Blessed be the fruit. Or for those not familiar with The Handmaid’s Tale, hello and welcome to this week’s MTM mailer where we reflect on the role of speculative drama, and dystopian storytelling in particular, in today’s TV landscape.

The future is hot right now

It’s clear we’ve got a bit of a thing for speculative drama at the moment – and by speculative, we mean stories that look forward to an imagined future, whether it’s a positive or (more commonly) a troubling one.

In terms of broadcasters, Channel 4 seems to be leading the way here in the UK, delivering a double whammy with a third series of Humans (sentient ‘synth’ robots causing Armageddon-style disruption) as well as the second series of Hulu’s critically acclaimed The Handmaid’s Tale. The latter beat tough competition at both the Emmy and Golden Globe Awards last year, and after helping to push membership in the US over the 20m mark, Hulu has already announced series 3. On Sky Atlantic, you can also tune into series 2 of HBO’s mind-bending Westworld, which explores similar questions to C4’s Humans: what does it mean to be human, and how might this morph with AI advancements?

It’s a global phenomenon

But it’s not just UK and US audiences who are relishing this contemplation of humanity’s future; it seems to be a desire globally felt.

According to Netflix, its Brazilian take on dystopian drama, 3%, was the second most binged show of 2017, strongly resonating with audiences across the world. With a premise not too far from The Hunger Games, it sees the children of São Paulo’s favelas compete to live on the Offshore – a comparative utopia. The Verge argues its success lies not only in its nuanced characters and a focus on their development, but “unlike the relentless misery of a show like The Handmaid’s Tale…there’s always hope or relief to be found”.

Last month, Denmark tapped into health and environmental apocalyptic themes with The Rain (also a Netflix production). More akin to The Walking Dead and Scandi-noir, it follows teens’ attempted survival from a virus spread through rain. Though it could be said we’ve seen this type of show before, Digital Spypraises Netflix for giving a subtitled Danish drama the same marketing treatment as its English equivalent, instead of being “squirreled away” on a niche service such as Walter Presents or a niche channel such as BBC Four, as we’re more often used to.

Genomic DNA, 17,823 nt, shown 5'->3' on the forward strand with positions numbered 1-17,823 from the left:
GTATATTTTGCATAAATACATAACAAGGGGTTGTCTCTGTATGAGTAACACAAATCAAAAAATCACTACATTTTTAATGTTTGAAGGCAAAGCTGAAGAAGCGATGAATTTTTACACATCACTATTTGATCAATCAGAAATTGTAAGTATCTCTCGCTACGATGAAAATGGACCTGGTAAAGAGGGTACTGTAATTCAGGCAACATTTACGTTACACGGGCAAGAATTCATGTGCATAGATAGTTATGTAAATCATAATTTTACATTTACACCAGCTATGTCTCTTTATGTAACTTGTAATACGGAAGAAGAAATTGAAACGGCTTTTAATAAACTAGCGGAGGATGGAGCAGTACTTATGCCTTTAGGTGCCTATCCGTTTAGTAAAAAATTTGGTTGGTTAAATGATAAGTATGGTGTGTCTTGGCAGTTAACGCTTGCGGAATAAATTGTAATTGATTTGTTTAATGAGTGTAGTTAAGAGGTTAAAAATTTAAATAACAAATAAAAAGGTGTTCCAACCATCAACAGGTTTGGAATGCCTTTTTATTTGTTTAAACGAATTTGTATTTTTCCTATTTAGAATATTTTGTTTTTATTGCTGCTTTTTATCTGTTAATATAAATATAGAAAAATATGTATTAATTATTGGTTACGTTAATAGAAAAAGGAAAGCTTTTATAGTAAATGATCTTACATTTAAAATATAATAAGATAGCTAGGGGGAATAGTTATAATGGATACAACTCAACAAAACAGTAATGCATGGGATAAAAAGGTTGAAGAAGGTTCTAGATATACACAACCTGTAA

Three things driving this demand

MTM’s experience in content research tells us that any drama needs three things: credible characters, careful pacing and conflict. But aside from these traits, what’s making audiences connect so strongly to these dystopian dramas now?

  1. Working on our future

One argument is that these imagined futures now seem within reaching distance, and are therefore all the more powerful. Ever-evolving technology and our increasing reliance on it are part of the genius of Black Mirror; we already see small pieces of evidence of these nightmare worlds in our everyday lives (such as digital surveillance or Facebook Live broadcasting horrific events). Likewise, it doesn’t feel hard to imagine a life where water and petrol are scarce, as in Mad Max Fury Road. Author Alexander Weinstein sees these types of stories “as a way to warn [us] about a possible future” – and importantly, to force us to consider what we can do to change the future.

  1. Working through our present

The flipside is that dystopian stories don’t actually make us look to our future, but at our present. Since Trump’s inauguration, for example, Orwell’s 1984 has seen a 9,500% sales increaseEsquire notes that The Handmaid’s Tale is seen by many as a commentary on Trump’s threat to reproductive rights, and it could also be argued, the #MeToo campaign. Chris Robichaud, a Harvard ethicist who teaches a course on utopia and dystopia in fiction, argues they give audiences an opportunity to emotionally respond to and experiment with challenging socio-political discourse in a ‘safe space’.

  1. Working on ourselves

And from the perspective of a viewer, a significant appeal of these shows is their ability to make us look inwards; who are we, what are our values and who would we become in these testing circumstances? We invest in the characters’ journeys but we’re also personally pulled in to the story: what would our own journey look like?

As well as the shows mentioned above, the upcoming TV adaptation of Snowpiercer in the States and the sustained success of dystopian literature (especially among young adults) suggest that dystopian stories are now a defining part of our media landscape. The question is, will they help shape or be shaped by our future?


If you’d like to discuss more about content trends and what could be next, or are interested in testing content with audiences, then get in touch with us!


p.s. Under his eye (you never know where an Eye could be, better be safe than sorry!)